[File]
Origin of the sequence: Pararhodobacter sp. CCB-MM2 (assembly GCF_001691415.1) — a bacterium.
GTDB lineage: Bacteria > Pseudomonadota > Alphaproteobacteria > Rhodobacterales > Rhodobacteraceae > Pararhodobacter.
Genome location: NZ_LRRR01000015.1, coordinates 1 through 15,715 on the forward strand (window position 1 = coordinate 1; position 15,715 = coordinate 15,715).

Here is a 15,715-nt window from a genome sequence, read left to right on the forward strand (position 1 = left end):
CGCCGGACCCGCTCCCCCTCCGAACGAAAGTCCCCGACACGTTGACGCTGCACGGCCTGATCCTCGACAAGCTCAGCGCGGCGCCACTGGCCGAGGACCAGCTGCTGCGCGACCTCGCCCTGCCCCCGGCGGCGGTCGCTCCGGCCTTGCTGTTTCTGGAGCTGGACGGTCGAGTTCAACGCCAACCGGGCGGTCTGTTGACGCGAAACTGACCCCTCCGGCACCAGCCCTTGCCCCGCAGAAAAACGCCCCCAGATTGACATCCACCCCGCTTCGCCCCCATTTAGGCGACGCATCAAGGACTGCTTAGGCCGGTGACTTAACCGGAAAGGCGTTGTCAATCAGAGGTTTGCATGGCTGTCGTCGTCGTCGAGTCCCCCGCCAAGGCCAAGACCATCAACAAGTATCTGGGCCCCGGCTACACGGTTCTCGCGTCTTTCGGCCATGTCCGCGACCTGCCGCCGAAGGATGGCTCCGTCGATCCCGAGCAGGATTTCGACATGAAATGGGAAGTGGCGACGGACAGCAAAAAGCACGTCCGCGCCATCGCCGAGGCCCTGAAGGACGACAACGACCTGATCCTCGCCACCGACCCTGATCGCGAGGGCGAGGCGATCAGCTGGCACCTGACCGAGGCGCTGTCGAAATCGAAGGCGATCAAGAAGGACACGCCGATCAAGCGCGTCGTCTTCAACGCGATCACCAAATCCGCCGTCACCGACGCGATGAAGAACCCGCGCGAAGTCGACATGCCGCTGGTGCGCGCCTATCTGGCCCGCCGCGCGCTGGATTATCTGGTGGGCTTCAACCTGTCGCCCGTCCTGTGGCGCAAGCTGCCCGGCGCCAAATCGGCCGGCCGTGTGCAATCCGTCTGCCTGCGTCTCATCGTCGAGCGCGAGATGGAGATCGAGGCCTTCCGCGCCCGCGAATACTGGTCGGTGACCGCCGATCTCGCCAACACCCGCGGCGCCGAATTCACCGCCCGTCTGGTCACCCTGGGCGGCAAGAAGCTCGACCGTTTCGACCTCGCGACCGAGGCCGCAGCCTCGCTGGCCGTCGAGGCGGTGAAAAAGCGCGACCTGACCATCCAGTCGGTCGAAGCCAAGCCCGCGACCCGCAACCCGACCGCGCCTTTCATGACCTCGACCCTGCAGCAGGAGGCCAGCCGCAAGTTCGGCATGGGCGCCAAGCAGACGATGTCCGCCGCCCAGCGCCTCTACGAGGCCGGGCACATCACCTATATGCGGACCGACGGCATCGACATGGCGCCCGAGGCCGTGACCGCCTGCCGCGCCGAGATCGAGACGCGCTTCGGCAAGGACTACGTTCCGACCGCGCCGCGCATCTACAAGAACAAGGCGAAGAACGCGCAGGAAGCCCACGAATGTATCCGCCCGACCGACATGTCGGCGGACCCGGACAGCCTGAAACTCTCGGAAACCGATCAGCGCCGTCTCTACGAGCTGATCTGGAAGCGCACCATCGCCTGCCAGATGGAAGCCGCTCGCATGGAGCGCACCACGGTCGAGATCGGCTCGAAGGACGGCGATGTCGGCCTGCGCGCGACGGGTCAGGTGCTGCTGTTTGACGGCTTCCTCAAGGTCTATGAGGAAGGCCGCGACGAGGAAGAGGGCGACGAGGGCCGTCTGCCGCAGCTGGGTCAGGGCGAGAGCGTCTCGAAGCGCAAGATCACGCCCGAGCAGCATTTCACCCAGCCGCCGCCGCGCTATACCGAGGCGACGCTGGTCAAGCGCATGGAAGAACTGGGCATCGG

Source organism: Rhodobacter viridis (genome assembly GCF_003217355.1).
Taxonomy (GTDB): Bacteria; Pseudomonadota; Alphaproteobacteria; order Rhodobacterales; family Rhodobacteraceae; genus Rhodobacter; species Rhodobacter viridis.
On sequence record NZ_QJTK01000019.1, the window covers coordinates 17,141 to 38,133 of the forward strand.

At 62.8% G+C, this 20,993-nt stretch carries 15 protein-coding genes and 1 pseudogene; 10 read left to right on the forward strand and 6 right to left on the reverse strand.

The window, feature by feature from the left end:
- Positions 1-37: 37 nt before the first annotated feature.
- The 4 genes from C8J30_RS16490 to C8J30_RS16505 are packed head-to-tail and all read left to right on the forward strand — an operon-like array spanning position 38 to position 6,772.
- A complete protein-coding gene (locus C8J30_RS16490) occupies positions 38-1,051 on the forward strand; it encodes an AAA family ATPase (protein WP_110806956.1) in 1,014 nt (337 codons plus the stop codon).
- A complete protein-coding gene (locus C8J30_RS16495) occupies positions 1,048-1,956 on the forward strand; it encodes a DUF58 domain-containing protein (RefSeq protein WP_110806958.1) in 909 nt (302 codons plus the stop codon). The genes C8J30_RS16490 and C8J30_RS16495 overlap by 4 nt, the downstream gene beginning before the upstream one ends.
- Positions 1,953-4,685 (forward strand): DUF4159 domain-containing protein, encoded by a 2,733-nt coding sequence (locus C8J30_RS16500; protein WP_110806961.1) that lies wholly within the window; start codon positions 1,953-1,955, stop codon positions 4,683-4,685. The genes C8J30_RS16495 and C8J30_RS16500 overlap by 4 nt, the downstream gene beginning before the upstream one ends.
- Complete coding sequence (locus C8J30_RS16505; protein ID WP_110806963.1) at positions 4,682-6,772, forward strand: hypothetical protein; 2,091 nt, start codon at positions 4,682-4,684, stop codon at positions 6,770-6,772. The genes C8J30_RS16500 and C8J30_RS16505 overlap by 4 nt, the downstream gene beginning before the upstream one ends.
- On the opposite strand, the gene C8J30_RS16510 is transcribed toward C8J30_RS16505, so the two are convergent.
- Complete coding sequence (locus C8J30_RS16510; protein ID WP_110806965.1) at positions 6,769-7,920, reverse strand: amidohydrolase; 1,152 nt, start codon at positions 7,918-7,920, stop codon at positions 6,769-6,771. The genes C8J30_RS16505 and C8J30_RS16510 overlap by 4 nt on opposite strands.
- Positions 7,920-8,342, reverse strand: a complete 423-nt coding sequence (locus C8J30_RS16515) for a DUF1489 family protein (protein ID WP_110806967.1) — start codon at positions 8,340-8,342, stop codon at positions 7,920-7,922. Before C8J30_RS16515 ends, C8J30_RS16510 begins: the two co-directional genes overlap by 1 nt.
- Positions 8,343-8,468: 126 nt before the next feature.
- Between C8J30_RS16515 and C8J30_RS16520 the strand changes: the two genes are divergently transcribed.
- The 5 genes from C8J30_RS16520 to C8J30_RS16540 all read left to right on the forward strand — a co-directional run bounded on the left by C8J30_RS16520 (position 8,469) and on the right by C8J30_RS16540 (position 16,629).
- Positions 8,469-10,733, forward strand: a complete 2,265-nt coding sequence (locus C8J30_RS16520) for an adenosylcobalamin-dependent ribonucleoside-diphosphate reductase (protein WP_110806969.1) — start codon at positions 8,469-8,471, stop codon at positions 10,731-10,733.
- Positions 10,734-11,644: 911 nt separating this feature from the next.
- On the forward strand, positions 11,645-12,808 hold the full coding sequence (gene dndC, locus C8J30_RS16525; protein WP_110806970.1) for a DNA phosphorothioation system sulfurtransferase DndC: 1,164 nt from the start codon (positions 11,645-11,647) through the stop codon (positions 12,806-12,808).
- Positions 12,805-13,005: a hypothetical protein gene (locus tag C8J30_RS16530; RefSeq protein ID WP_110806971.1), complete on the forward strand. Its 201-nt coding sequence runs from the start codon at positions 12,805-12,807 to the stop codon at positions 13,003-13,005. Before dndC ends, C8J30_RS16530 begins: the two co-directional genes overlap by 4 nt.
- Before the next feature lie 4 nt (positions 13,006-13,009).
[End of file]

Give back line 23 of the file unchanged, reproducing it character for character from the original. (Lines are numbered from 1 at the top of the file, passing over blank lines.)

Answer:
- Positions 8,469-10,733, forward strand: a complete 2,265-nt coding sequence (locus C8J30_RS16520) for an adenosylcobalamin-dependent ribonucleoside-diphosphate reductase (protein WP_110806969.1) — start codon at positions 8,469-8,471, stop codon at positions 10,731-10,733.